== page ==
case in point:
“Throughout this effort, PBOT will consult with other bureaus and partner agencies whose plans, policies and design standards influence the ROW; and private stakeholders such as utility companies, developers, and others whose operations rely on the ROW”
no mention of end users.
Thanks for daylighting this Jonathan! In PBOT/Matt Berkow’s own words, Streets 2035 isn’t creating any new policy and so doesn’t need to go through any public process. Really! He actually said that! Watch the 30 min presentation he made at the May 25 Planning and Sustainability Commission meeting here: https://youtu.be/HcqDIMkqWdQ?list=PLfrETCbg3gsjbN6XejJe_CS1tlRcX87k-&t=5020
I am flabbergasted by this notion! I think it highlights the shear arrogance of PBOT and the utility bureaus. Streets 2035 has huge implications for how we deal with the over-appropriated right-of-way in Portland, alleviate or mitigate for traffic violence, and adapt to the climate crisis (with re-greening via street tree plantings). And we are left with a process that is dominated by PBOT plus a handful of engineers with BES, and the Water Bureau.
BikePortland readers: Please give PBOT an earful on this. But don’t stop there. Contact City Council because I think things will only change when the electeds do some traffic calming on the dangerous, high-speed arterial that is the Streets 2035 process.
The lack of public involvement in this project is a new low for the city. There have been (and apparently will be) zero public meetings about this. Yes, Matt has presented at the Bicycle advisory committee, the Pedestrian committee, and Forestry Commission. Yes, and at the Development Review Advisory Committee (DRAC). So members of those committees could comment. Supposedly these events allowed public comment on the plan, too. But at the BAC, PAC, and Forestry, public comment is limited to the beginning and end of the meeting, so there’s usually no way to ask questions of Matt, and if his presentation is in the middle of the meeting, he might not even be present when the questions or comments occur. As far as the DRAC, the meetings do not allow public comments at all.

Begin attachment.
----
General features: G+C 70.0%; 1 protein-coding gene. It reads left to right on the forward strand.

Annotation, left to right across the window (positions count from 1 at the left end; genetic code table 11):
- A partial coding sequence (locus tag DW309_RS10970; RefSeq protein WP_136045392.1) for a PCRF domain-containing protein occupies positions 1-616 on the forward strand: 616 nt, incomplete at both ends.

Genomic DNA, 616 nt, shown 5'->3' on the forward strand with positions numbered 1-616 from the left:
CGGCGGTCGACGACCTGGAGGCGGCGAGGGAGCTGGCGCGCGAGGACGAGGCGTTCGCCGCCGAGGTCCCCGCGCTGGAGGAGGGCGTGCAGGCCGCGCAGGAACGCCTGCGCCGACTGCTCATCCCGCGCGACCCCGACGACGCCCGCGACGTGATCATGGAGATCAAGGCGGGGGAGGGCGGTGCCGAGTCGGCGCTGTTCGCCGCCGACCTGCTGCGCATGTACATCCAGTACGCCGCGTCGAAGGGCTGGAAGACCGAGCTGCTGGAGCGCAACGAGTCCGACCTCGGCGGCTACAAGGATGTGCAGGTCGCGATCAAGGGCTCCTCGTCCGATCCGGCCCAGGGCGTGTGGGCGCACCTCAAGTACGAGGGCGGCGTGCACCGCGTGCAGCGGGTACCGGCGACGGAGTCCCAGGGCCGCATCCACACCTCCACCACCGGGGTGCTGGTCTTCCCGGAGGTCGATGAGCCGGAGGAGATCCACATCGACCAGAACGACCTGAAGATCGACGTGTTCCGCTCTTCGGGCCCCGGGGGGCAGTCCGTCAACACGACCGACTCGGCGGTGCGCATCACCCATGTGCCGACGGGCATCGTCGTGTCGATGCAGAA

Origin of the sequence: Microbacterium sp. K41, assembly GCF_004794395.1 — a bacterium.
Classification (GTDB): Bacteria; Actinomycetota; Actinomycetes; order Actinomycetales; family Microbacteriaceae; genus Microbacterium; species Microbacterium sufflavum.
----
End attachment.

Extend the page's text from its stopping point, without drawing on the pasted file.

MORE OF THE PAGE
On the 9th page of the pdf (Titled “4. Evaluation of Street Types”) is what seems to be an assessment of current conditions. The language seems to treat many streets as places where “It can be most difficult to meet all policies within the constraints of the available space”. But the chart is confusing, listing current conditions (curb-to-curb width, e.g.) but also “Modal Priority” which seems to be a listing of policies, since I don’t think that on 42% of Neighborhood Main Streets, bikes are the Modal Priority in current conditions.
A good example of an unclear list is “Street Trees per 200 feet”. I assume they’re talking about on both sides of a street. For 200′ the Urban Forestry tree requirements call for trees every 20′, or about 18 trees per 200′. Yet the graph at right lists averages (?) on Community Corridors of 1.6 trees. The highest listed is Neighborhood Main Streets with 3.7 trees per 200′, a far cry from the 18 trees called for. Yet there’s, so far, no discussion of how this project will address the discrepancy. Will the policies get us any closer?
The “Modal Priority” chart is most puzzling, as I don’t think it’s listing current conditions, but policy aspirations. Is it true that 76% of Community Corridors (like SE 20th) are supposed to give bikes “priority”?